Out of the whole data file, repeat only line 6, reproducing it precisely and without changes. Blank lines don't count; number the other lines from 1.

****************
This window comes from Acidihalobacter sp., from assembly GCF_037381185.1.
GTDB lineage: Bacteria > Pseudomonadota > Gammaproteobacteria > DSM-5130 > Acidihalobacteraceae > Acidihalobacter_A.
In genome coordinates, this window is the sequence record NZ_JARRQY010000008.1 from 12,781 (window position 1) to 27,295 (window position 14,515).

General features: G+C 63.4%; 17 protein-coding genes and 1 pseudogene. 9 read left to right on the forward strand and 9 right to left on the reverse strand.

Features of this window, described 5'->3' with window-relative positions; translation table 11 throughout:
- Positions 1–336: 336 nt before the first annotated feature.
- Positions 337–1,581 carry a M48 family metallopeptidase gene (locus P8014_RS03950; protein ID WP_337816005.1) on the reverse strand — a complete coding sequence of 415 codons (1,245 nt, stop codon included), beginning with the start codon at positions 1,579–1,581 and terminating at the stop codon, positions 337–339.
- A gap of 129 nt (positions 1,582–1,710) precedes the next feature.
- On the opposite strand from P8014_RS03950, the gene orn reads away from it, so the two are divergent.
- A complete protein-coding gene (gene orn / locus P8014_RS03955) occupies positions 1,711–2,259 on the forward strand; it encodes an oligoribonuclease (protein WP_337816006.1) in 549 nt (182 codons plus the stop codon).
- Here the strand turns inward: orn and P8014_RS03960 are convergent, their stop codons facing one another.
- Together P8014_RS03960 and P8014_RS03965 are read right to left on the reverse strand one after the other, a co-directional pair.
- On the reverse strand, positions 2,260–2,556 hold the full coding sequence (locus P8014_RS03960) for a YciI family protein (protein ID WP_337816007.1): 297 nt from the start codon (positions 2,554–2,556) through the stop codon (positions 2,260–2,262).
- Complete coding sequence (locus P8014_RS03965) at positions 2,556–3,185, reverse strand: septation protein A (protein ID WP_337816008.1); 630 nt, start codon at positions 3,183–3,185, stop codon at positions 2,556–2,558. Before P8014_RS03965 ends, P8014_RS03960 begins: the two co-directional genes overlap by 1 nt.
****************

- Positions 1–336: 336 nt before the first annotated feature.